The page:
News for April 17, 2017

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Allegations that delivery driver was ‘sporadically’ granted accommodations support bias claims
A delivery truck driver who claimed he was injured at work after being granted his request for certain accommodations for his known disability only "on occasion," and then suffered adverse job consequences after complaining to HR, plausibly alleged claims of disability bias and retaliation under the ADA. Declining to dismiss his claims, a federal court in Hawaii rejected the employer’s assertion that it only needed to accommodate him on an incident-by-incident basis. Rather, his pleadings indicated that he sought an accommodation whenever necessary, not whenever expressly requested, and he also clearly asserted that the company failed to engage in the interactive process. (Jamile v Island Movers, Inc, DHaw, April 7, 2017, Mollway, S.)



Walmart employee advances bias claim based on disparate pay during management training
A Walmart employee presented evidence that the retail giant paid her less than a male trainee while both were in a management training program, a federal district court in Illinois found, denying Walmart’s motion for summary judgment on her Title VII claim in part. The court granted the motion as to the assistant manager’s claims that the company discriminated against her by denying her requests for promotion and transfer. (Reid v Wal-Mart Stores, Inc, NDIll, April 7, 2017, Kennelly, M.)



Pregnant Chipotle employee denied training, fired after complaining, advances Title VII claims
Denying summary judgment on a former Chipotle employee’s claim that she was unlawfully removed from manager training because of pregnancy, a federal court in Illinois found that, if believed, her testimony that the decisionmaker said he didn’t want to "stress [her] out" during pregnancy would be direct evidence. On her retaliation claim, Chipotle’s justification for firing her (bad attitude) was called into question by the timing of her discharge soon after she reported discrimination and the fact that she was nominated for manager training three times, among other evidence. (Satterfield v Chipotle Mexican Grill, Inc, NDIll, April 6, 2017, Kennelly, M.)

67-year-old selected for RIF over much younger Spanish-speaking peer advances bias claim
A 67-year-old branch coordinator who was selected for lay-off over her 32-year-old peer, purportedly because the younger coworker could speak Spanish to customers, made out her prima facie case under both the modified McDonnell Douglas analysis for mini-RIFs as well as the traditional RIF standard. She also provided sufficient evidence of pretext since it was disputed whether speaking Spanish was actually a requirement of the job. Denying the employer’s motion for summary judgment in part, a federal court in Illinois also tossed her state and federal overtime claims, as well as her claim under the Illinois Personnel Records Act. (Brown v DS Services of America, Inc dba Hinckley Springs, NDIll, March 30, 2017, Kendall, V.)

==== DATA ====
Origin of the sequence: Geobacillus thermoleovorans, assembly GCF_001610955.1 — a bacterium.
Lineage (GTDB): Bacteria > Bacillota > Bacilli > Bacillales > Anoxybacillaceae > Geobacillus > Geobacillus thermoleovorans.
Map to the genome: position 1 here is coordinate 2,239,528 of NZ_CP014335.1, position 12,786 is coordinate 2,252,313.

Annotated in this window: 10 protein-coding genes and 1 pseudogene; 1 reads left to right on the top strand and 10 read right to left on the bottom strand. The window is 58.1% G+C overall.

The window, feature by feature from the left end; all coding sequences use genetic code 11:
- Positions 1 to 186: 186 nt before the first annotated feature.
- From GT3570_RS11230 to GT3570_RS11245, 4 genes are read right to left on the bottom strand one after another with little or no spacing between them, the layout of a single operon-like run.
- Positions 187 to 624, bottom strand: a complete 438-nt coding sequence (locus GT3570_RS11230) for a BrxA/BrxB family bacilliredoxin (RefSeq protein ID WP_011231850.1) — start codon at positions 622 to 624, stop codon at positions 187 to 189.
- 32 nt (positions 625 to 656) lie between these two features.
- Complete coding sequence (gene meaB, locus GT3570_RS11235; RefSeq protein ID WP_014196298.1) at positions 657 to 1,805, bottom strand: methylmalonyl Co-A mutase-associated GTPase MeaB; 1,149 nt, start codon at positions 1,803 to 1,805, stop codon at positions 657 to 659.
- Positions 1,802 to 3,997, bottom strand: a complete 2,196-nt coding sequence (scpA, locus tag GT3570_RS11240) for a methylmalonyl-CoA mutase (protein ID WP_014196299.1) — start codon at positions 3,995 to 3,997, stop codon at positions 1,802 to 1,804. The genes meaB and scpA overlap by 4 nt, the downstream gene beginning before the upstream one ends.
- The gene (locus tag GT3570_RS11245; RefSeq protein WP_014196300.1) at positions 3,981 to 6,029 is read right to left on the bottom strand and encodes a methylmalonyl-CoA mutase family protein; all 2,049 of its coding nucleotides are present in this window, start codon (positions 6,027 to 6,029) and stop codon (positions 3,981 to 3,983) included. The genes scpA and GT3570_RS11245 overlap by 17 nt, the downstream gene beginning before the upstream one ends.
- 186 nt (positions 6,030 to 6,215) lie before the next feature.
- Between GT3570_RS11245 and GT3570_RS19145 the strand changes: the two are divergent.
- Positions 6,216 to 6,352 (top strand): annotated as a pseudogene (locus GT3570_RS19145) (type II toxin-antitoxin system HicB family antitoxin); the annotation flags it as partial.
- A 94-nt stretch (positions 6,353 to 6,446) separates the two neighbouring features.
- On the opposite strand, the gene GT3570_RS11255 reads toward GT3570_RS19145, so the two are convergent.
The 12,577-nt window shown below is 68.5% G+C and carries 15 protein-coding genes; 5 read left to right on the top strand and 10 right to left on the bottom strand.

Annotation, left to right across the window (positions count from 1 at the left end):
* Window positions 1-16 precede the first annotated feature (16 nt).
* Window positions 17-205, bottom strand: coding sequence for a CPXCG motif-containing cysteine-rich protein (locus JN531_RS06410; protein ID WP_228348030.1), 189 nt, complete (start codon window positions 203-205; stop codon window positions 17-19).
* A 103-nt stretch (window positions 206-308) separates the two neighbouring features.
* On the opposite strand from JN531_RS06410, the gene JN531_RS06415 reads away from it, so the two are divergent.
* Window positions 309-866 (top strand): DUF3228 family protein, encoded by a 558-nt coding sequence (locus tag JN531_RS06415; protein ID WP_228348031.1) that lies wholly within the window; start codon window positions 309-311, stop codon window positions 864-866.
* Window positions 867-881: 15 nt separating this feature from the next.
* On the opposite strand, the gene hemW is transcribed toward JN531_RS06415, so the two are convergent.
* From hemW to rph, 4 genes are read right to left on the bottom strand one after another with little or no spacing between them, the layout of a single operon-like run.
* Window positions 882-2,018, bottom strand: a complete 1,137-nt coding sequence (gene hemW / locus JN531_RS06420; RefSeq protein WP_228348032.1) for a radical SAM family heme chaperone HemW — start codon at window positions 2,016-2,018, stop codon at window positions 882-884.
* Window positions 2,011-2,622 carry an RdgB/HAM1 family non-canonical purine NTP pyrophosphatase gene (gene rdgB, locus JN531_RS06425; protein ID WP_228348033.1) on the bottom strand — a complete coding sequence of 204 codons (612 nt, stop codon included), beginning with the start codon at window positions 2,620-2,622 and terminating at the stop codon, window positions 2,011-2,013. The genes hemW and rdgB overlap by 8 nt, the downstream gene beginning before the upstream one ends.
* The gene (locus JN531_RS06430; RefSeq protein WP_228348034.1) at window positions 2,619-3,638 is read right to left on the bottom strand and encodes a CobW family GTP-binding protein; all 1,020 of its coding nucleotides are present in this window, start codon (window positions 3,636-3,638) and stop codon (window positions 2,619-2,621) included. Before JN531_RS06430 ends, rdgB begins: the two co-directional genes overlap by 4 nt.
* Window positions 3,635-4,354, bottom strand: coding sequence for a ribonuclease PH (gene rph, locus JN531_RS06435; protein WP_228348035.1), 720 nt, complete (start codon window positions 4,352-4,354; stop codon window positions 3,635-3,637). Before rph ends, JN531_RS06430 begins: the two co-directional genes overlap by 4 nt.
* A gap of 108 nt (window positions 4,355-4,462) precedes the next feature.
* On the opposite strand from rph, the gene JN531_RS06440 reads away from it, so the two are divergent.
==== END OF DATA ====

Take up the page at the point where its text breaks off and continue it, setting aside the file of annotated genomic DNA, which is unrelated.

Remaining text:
NLRB reminds employers updated ‘Guide to Board Procedures’ now available
On April 6, the NLRB reminded stakeholders that on February 24, 2017, it had made procedural amendments to Part 102 of the Rules and Regulations. These changes, the NLRB reminded, became effective March 6, 2017.



More well-being programs include employee financial security features
As more employers recognize the impact of financial wellness on employee health, a growing percentage of companies are expanding their well-being programs to include employee financial security, according to the 8th annual survey on corporate Health and Well-being from Fidelity Investments® and the National Business Group on Health®. The survey reveals 84 percent of companies now have financial security programs, such as access to debt management tools or student loan counseling, in their well-being strategies, an increase from 76 percent last year.



CPI for all items falls 0.3% in March, BLS reports
The Consumer Price Index for All Urban Consumers (CPI-U) decreased 0.3 percent in March on a seasonally adjusted basis, the U.S. Bureau of Labor Statistics reported April 14. Over the last 12 months, the all items index rose 2.4 percent before seasonal adjustment.



Real average hourly earnings increase 0.5% in March
Real average hourly earnings for all employees increased 0.5 percent from February to March, seasonally adjusted, the U.S. Bureau of Labor Statistics reported April 14. This result stems from a 0.2-percent increase in average hourly earnings combined with a 0.3-percent decrease in the Consumer Price Index for All Urban Consumers (CPI-U).





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Special Report

Gorsuch confirmed to U.S. Supreme Court after ‘nuclear option’ deployed


After changing the Senate rules to implement the so-called "nuclear option" to make his confirmation subject to a simple majority vote, rather than the 60-vote supermajority that has been preserved for Supreme Court Justices, Neil Gorsuch on April 7 was confirmed to fill the vacancy left by the iconic Antonin Scalia’s passing early last year. Despite deep divides about what many perceive as Gorsuch’s outside the mainstream, conservative bent, the nominee was confirmed by a 54-45 vote on April 7, 2017, the morning after the "nuclear option" was deployed. The mostly party-line vote saw three Democratic lawmakers crossing the aisle to side with Republicans who favored the nominee, while the remaining Democrats and Independents voted against him.



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